why the Canaanite palace was abandoned 3,700 years ago?

The abandonment of the Canaanite palace(s) around 3,700 years ago corresponds to a tumultuous period in the ancient Near East, often attributed to a combination of factors that include:

  1. Environmental Factors: Archaeological and paleoclimate data suggest that the region experienced severe droughts around this time. Drought can lead to crop failures, famine, and general economic decline, causing settlements to be abandoned.
  2. Political Instability and Warfare: The Late Bronze Age collapse, which affected much of the Eastern Mediterranean and Near East, saw the weakening or collapse of major empires like the Hittites, Egyptians, and Mycenaeans. This instability likely led to increased conflict, invasion, and displacement in the Levant, where Canaanite city-states existed.
  3. Internal Strife: Internal power struggles, succession crises, or shifts in trade routes could also have weakened Canaanite city-states, making them vulnerable to conquest or internal collapse.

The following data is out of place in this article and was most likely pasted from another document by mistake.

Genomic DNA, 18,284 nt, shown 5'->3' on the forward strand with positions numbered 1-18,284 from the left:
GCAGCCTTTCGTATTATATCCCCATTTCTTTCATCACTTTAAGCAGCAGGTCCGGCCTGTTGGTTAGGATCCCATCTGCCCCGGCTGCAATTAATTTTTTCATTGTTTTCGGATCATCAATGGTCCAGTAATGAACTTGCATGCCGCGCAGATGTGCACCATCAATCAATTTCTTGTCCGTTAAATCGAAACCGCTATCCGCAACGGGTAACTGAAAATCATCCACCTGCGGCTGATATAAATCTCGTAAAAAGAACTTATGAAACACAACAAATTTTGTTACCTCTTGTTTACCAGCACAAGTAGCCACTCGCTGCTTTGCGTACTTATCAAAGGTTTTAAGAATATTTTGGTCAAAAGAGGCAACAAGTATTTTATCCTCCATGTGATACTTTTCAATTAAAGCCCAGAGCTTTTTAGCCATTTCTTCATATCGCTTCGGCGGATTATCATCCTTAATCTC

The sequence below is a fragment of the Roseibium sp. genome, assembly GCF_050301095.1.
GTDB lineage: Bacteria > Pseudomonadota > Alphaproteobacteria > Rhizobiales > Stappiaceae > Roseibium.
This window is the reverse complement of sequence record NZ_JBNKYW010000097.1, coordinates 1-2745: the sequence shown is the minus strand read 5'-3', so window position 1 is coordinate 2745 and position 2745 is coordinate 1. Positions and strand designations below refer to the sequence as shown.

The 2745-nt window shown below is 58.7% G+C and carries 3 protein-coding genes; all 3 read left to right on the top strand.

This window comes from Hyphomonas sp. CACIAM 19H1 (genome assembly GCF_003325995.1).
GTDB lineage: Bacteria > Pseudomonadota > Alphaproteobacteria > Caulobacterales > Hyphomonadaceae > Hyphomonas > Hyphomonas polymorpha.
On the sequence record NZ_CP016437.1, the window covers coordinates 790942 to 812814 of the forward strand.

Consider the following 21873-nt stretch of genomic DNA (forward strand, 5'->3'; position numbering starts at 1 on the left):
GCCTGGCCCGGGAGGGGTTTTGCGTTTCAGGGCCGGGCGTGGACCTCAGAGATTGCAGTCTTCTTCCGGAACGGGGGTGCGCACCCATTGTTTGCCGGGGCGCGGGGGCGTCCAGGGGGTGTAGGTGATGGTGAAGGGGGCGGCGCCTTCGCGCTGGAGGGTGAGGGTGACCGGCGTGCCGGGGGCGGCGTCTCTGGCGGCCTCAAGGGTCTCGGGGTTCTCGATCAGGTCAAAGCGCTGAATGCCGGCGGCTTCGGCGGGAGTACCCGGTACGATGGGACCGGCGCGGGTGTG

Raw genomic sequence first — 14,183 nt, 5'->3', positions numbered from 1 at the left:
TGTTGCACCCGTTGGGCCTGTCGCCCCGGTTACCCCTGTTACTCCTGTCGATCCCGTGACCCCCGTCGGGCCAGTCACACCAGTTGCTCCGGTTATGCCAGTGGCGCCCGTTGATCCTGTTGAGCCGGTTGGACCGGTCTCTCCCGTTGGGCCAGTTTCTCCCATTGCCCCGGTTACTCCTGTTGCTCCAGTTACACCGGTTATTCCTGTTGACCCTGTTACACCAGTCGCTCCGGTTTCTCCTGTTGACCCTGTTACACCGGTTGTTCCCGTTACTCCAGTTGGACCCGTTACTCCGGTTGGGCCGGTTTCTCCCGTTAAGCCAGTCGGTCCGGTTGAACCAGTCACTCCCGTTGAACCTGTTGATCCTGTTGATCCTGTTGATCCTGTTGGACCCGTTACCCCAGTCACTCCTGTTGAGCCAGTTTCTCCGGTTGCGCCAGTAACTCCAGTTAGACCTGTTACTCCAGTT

4. Migration and Population Movements: Large-scale migrations, such as those by the Sea Peoples, contributed to the upheaval in the region. These groups may have directly attacked or indirectly pressured Canaanite settlements, forcing inhabitants to flee or abandon their homes.
  5. Economic Decline: The palace complexes were often centers of administration and trade. If trade networks collapsed due to political changes or climate-induced economic downturns, the palaces would lose their significance and possibly be abandoned.

Each Canaanite site might have its own specific reasons for abandonment, but generally, the collapse of Late Bronze Age societies in the region was a complex interplay of environmental, political, economic, and social factors. More detailed accounts of specific palace abandonments would depend on the archaeological findings and historical records related to each site.

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